How Pokémon GO Will Impact Events
Over the last several weeks, you’ve likely seen friends and coworkers stumbling around like zombies with their eyes glued to their phones. The behavior has become all too familiar since Niantic Labs released its Pokémon Go app in July. The free augmented reality game has become an international craze, causing traffic accidents and earning record downloads worldwide as users hunt for fake monsters in real-world locations.
If leveraged strategically, Pokémon Go has the power to increase brand awareness and attract event attendees. But to date, the game’s only definitive sponsorship opportunity has been awarded to McDonald’s of Japan, whose nearly 3,000 restaurants will serve as “gyms” where players can compete against one another, and “PokéStops,” which are real locations like monuments and public buildings, that let players collect items such as eggs and PokéBalls to help capture more Pokémon.
So how do brands get in on the action without a mega-sponsorship investment? Here’s a quick primer on the game—and how you might leverage it at events.
Pokémon Go players, referred to in the game as “trainers,” are social butterflies. They’re using the app to explore cities with friends, and interacting with other users as the game unfolds. Targeting these players will help connect you with consumers who are more inclined to attend events, network with others and share their experiences on social media.
“Lure modules” are your new best friend. For about $1 per module, you can drop Pokémon lures at Pokéstops for 30 minutes at a time. The feature attracts “wild” Pokémon (those that have yet to be caught) to the area, helping to draw foot traffic—and potential customers—to events in the area. Planning a pop-up experience? Hold it at a Pokéstop and watch as players flock to your location.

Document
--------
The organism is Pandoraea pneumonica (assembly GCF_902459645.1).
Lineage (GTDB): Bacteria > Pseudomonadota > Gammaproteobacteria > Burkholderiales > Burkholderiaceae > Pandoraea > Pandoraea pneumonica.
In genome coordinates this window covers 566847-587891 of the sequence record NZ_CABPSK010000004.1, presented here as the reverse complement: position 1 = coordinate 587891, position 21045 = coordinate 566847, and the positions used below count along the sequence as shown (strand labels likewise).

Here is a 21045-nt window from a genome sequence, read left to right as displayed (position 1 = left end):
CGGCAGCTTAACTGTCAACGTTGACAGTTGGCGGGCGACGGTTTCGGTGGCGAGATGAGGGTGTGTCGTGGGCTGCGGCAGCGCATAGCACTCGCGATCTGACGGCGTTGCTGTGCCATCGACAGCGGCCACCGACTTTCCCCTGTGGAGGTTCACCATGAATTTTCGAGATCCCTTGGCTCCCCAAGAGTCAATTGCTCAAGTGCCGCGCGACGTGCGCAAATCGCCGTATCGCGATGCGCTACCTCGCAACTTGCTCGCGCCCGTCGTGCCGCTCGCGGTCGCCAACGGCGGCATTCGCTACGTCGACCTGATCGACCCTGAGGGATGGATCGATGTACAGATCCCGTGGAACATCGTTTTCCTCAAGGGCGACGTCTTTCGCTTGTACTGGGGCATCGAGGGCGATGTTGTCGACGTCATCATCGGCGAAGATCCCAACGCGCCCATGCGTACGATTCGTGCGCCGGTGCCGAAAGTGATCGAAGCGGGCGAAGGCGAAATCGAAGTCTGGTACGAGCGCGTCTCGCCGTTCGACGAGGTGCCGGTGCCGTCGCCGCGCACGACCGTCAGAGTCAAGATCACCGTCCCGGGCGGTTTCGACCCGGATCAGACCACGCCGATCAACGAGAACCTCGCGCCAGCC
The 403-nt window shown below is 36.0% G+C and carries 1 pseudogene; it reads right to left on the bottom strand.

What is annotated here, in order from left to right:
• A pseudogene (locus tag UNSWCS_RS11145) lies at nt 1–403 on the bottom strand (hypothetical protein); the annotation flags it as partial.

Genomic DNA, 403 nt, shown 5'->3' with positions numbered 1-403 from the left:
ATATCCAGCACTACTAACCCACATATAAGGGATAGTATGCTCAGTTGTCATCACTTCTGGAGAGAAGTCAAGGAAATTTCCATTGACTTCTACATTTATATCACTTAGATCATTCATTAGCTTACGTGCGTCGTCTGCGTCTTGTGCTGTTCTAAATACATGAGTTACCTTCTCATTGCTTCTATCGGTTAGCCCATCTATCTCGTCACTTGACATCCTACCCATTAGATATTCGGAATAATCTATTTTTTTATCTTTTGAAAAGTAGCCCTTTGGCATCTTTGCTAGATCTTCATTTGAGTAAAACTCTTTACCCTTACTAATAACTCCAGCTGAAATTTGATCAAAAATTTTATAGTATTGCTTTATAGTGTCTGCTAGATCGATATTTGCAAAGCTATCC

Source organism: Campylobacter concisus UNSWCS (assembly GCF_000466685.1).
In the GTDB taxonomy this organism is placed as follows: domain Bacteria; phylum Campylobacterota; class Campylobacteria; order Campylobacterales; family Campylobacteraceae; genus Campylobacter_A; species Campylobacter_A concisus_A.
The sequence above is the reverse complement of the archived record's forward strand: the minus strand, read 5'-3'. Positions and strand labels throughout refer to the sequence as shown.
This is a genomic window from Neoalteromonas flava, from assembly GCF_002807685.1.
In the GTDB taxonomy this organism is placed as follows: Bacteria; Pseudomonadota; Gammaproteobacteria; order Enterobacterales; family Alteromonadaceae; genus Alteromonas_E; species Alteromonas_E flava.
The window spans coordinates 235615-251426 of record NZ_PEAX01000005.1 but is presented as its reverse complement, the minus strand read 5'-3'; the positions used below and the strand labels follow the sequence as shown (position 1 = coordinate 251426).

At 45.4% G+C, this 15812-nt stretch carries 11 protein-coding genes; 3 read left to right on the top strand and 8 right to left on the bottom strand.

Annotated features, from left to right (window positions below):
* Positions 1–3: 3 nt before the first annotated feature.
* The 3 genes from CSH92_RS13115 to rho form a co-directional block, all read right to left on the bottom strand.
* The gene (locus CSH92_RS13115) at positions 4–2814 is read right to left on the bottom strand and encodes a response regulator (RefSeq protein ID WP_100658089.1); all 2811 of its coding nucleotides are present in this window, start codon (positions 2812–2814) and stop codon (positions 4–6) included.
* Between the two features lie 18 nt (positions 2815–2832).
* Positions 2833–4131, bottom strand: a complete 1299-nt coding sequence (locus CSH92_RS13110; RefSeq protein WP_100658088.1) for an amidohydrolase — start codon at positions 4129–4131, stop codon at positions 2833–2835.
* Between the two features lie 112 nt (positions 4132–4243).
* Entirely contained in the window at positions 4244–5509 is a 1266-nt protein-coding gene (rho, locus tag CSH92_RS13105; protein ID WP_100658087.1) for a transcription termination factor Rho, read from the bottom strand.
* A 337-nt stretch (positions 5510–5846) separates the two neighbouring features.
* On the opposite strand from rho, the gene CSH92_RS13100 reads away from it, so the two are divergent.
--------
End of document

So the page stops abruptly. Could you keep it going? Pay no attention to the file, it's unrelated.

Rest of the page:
Sponsoring elite Pokémon Go players could become a go-to influencer strategy. After revealing that he had captured all 142 Pokémon native to the U.S. in late July, New Yorker Nick Johnson earned his first commercial sponsorship as a Pokémon Go Master. Johnson inked a deal with Marriott Rewards that sent him to Europe, Japan and Australia in an effort to catch the remaining region-specific Pokémon. (Event website Funzing recently listed Pokémon Go Master as the world’s first paid game-related job..)
Microtransactions are an important part of the game. Although Pokémon Go is free to download, its game shop allows users to purchase Pokécoins using real money, then spend the currency on game-related items that can be used to capture Pokémon. How about using a little of that event budget to sponsor a team, load them up with Pokécoins and send them out as ambassadors for your brand or event?
Wearables are in the works. The Pokémon Go Plus is a wireless receiver slated to be released at the end of September. The device comes in the form of a wristband and uses a Bluetooth connection to alert players to nearby Pokémon and PokéStops in the game without having to dig out their smartphones. Besides being a cool incentive to give away at events, the wristbands also have the potential to transform a networking or team building event into a pretty killer group experience.
Sweating to Pokémon Go is all the rage. Health and wellness brands are using the app to help attract consumers to a variety of fitness-related experiences. Virgin Gym in London recently announced Pokémon Go workouts, where trainers send groups on a route designed for catching Pokémon as they perform interval training. Similar experiences are popping up all over the U.S.
From increasing foot traffic to engaging the right audience, leveraging Pokémon Go has plenty of potential in the events industry. So get moving. Your customers and their Pokémon are waiting.
Posted by Kristy Elisano | Request as a Speaker
Caffeine dependent Jersey girl. Inspired by creative risk takers and underdogs. Chief Marketing Officer, Doodle owner and lover of all things chocolate.